Canada hopes to put up a good display in their final Cricket World Cup group match against New Zealand on Thursday. The squad had a Wednesday morning session at the Beausejour Cricket Ground, St Lucia. They looked much more relaxed and lively than last Saturday. The players are clearly benefiting from the improved performance against England after the mega-disappoinment against Kenya in the opening game.

Coach Andy Pick was upbeat when he spoke to some of the media after the practice. He was hoping 'we will get another score of 200 or so' against the strong New Zealand opposition. It should be remembered that the Blackcaps are the highest seeded team in the St Lucia group. 'We will be looking to improve in the first ten and last ten overs.' And if the side continued the general upward trend, he hoped his players might be able capitalize 'if we got to into a wining position.'

Winning the toss and bowling well to get early wickets, in favourable conditions would be a possible path to surprise victory. Or all the top batsmen coming up trumps might set the stage. But losing the toss and being put in to bat in early morning conditions that favoured the bowlers for the opening overs would be a major test of character.

He confirmed he would be returning to the England and Wales Cricket Board to return as coach of the England Under 19s and as a fast bowling coach.' He was 'a little bit sad' to be leaving the Canadian side. Financing for a third year on a new contract was an issue - largely dependent upon Canada retaining ICC High Performance funding, as things stand - and "time was running out."

Those close to the national squad have seen tremedous progress over this northern hemisphere winter. Most of the batsmen have posted personal bests for ODIs, there have been three century partnerships - the first in Canadian ODI history-, several of the bowlers have also improved personal bests and the fielding has begun to make strides.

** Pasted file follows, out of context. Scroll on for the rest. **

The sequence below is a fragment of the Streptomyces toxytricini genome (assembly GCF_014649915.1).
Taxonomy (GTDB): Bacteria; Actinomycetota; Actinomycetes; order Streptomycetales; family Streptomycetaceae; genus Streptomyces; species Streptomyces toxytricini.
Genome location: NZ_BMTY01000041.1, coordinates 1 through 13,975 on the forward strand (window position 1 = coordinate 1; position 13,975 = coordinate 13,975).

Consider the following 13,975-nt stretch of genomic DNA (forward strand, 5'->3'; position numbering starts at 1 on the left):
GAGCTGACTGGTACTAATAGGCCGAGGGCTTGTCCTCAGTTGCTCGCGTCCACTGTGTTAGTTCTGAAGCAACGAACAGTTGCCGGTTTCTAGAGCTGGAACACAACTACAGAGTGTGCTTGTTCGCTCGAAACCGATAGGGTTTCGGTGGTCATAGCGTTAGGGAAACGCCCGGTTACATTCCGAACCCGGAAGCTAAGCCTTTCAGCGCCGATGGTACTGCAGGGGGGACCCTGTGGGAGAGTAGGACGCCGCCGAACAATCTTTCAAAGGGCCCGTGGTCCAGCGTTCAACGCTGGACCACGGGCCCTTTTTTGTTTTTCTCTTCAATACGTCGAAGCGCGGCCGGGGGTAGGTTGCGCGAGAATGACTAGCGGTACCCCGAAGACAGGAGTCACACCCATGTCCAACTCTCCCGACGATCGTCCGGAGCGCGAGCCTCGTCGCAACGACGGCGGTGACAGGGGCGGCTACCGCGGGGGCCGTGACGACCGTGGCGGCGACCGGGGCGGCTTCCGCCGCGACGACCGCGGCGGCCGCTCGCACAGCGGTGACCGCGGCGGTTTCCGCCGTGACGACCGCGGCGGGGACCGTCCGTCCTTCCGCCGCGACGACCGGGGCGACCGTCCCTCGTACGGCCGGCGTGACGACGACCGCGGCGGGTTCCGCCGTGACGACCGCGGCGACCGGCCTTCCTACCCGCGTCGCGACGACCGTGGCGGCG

Pick will coach Canada in the ICC Intercontinental Cup 2006 Final against Ireland in late May. This game is now set to be played in England at the County Ground, Chelmsford, Essex. But for now, the focus is on New Zealand. It is expected that the BlackCaps will rest Shane Bond and Ross Taylor will miss the game due to a hamstring injury, suffered during his innigs against Kenya. But the Kiwi pace attack will still have three pretty strong and tall bowlers who can dig the ball in.

This promises to be a challenge for Canada. Captain John Davison posted the third fasterst 50 in CWC history against New Zealand in South Africa in 2003. Perhaps he might go out with a bang, possibly in tandem with the likes of Ashish Bagai. The pair of them posted a century stand against Ireland in the World Cricket League, earlier this year. Today, Bagai was hoping to get back in the runs after a couple of low scores in the two opening games. Kiwi-residents Geoff Barnett and Ian Billcliff, both with first-class experience in New Zealand, might seek a repeat of their 170 run stand against Bangladesh in Antigua some three weeks ago.

It would be a great boost for Canadian cricket, and for ICC Associate cricket, to perform well in a good game of cricket against New Zealand, win, lose or tie. It would earn significant respect for these players and the small support group who have worked so hard over the winter, sacrificing time and money to represent their country. And, unlike the ICC Test Playing sides and Kenya, the Canadians had to take time off in 2005 and qualify for CWC 2007 in Ireland. But it takes time to adjust to playing against higher quality, or more renowned, opposition.

It was a reasonable showing against England, who had beaten Australia in the Commonwealth Bank series not too long ago. The claims were Australia had a partly depleted team. New Zealand then beat the Aussies in an ODI series that included their first ODI 10-wicket win against their local rivals. Perhaps that puts things into perspective as we look forward to this battle of David and Golaiath.